Autumn Afternoon in the Going-Back Garden

A dispatch from the outskirts of Frankfurt

By / October 2012

Listen. My friend Lale Cicek, she makes the best sarma (rice-filled grape leaves) on the planet. So when she invited me this fall to dine with her in her flower and vegetable garden on the outskirts of Frankfurt, I agreed, heartily, reckoning that the only thing that could possibly outclass Lale’s sarma was sarma made with grape leaves pulled straight from Lale’s vines.

Lale spent most of the summer working in the garden, and not just for the sake of getting her hands dirty. The garden, she told me, made her feel as if she were back home in southeastern Turkey. Funny how we find ourselves caring about the things our friends care about simply because we care about our friends. I, for one, couldn’t wait to see Lale in her element in her new favorite place.

In Germany, gardening, that most perennial of outdoor pastimes, is a civic extravaganza. The country boasts an elaborate system of community gardens located on the fringes of metropolitan areas: Berlin, Munich, Dresden, Frankfurt.

The land is pricey to rent and, of course, far pricier to buy. Maintenance is closely monitored by finicky local administrators, who go out of their way to enforce the Bundeskleingartengesetz, a bulky, meticulous piece of regulatory legislation passed in the early 1980s and fine-tuned ever since.

In 1996, a group of Bosnian women living in Göttingen opened the country’s first garden for immigrants. Now there are nearly 150 international community gardens in Germany and another 75 are planned to open before the end of 2012. In a country where migrants and immigrants often feel ignored and bereft of community, intercultural gardens provide a place for them to connect with the land and other non-natives.

Many of Germany’s garden plots date back to the early 20th century, when world wars made fresh produce a precious commodity. German gardens, or Schrebergarten, often contain miniature huts – which, in the penniless post-war years, acted as private residences — and a landing for grilling out.

A German garden, best as I can tell, is the urban equivalent of a house on the lake, a place to swap the grind of the city for the placidity of nature and the company of close friends. For immigrants like Lale, gardening is also a way to commune with the past.

In Lale’s garden, a 10 by 150-foot plot not far from the Konigstadten bus stop in Rüsselsheim, she grows tomatoes, miniature cucumbers, banana peppers, parsley, and cherries from a tree redolent of the ones in the shade of which she grew up in Turkey.

I met Lale in the garden on a September afternoon. Black-red grapes hung from an arbor near the gate. In the beds to either side bloomed orange chrysanthemums and yellow daisies. There was a blue pump for pumping water. The garden house, dark brown, worn, had to have been a century old. Lale lamented I hadn’t been able to make it to the garden during the summer; many of the mums were now brown, dried-out nubs.

In the remnants of a chimney, Firat, Lale’s husband, had built a fire. The smoke wheeled skyward toward orange-ing trees.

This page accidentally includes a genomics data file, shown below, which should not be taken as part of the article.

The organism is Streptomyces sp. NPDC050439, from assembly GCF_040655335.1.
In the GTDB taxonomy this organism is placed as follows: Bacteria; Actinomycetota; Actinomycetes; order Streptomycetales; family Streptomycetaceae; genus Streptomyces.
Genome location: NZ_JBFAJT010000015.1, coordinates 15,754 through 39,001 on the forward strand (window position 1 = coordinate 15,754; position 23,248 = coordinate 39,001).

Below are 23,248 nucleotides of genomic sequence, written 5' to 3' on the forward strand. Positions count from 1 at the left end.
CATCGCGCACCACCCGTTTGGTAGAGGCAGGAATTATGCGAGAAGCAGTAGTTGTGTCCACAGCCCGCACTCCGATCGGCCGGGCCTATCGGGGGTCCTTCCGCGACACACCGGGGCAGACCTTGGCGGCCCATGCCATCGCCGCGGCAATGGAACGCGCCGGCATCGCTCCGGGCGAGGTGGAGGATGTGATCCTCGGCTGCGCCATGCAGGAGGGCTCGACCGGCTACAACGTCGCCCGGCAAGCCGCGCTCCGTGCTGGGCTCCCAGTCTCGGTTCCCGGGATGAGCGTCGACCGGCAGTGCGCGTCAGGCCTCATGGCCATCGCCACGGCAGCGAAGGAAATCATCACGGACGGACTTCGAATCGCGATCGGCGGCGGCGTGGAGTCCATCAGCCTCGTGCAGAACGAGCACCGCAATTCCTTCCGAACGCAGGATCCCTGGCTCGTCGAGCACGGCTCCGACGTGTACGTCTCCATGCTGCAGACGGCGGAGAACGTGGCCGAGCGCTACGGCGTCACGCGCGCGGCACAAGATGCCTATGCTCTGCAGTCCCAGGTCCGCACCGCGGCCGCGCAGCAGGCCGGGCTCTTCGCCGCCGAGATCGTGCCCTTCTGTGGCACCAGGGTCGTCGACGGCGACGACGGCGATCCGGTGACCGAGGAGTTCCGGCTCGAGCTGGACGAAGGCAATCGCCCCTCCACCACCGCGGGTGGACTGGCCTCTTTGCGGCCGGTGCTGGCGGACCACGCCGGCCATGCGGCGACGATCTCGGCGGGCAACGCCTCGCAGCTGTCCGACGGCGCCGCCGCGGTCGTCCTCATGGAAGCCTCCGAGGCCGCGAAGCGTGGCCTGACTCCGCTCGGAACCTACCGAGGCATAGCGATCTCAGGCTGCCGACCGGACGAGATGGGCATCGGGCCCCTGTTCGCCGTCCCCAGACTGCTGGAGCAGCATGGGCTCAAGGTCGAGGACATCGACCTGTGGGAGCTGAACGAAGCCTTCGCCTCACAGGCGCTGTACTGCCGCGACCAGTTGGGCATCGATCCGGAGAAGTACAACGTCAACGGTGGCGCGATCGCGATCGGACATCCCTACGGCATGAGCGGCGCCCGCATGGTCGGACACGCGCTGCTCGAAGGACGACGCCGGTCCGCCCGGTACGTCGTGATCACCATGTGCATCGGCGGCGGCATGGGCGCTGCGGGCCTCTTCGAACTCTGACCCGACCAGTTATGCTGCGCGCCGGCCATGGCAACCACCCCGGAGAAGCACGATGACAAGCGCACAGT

The fire, the chill in the air, the changing leaves — it was a classic autumnal scene, not dissimilar from those Louisiana nights decades ago when my father would strum his guitar around a backfield bonfire while we sang corny John Denver songs.

Firat, dressed in a black shirt and straw hat, kissed me on the hand then placed his forehead there, a sign of honor typically reserved for older people, though I am twenty years his younger. Firat, an industrial painter by training, moved the family from southeastern Turkey to Frankfurt in 1994.

The transition was hard on Lale. She was lonely. She worried, constantly, about her family in Turkey. Learning the German language, a requirement for non-German residents under recent assimilation laws, as well as a prerequisite for many jobs, left her tired, frustrated.

But the garden provided reprieve and tonic for her displacement-related woes. “Two years ago,” she told me as she prepared a salad of homegrown lettuce, cucumbers, and tomatoes, “before buying this garden, I was so stressed and tense. I had constant pain in my arm and neck. Now, I have no pain. I had gained weight, but now, look at me.”

She was wearing a bulky red sweater and cerise ankle-zippered leggings. I couldn’t tell whether she had lost weight or not, but wanting to be polite, I shook my head, emphatically.

I had had my hopes set on sarma, the grape-leaf dish I’d enjoyed many times at Lale’s apartment in Frankfurt. Dinner instead was a platter of succulent lamb, spicy beef sausages, Adana kebab, and turkey, all grilled over the fire and garnished with grilled banana peppers. There was pita bread. There was tea made from water boiled over a wood stove. At one point, Lale’s four-year-old daughter, Melik, ran over to show off a baby pumpkin she had plucked from a vine.

We ate and talked until dark, then moved nearer the fire to keep warm. Stars and the harvest moon glistered overhead. “Lale,” I leaned over and whispered, “All we need now is some music.”

Accompanied by nothing but crackling fire and the feint din of insects in the trees, she started singing, in Kurdish. The song was dirgeful; the song was beautiful. It made no difference I couldn’t understand a word.


Tara Thomas lives and writes in Frankfurt, Germany.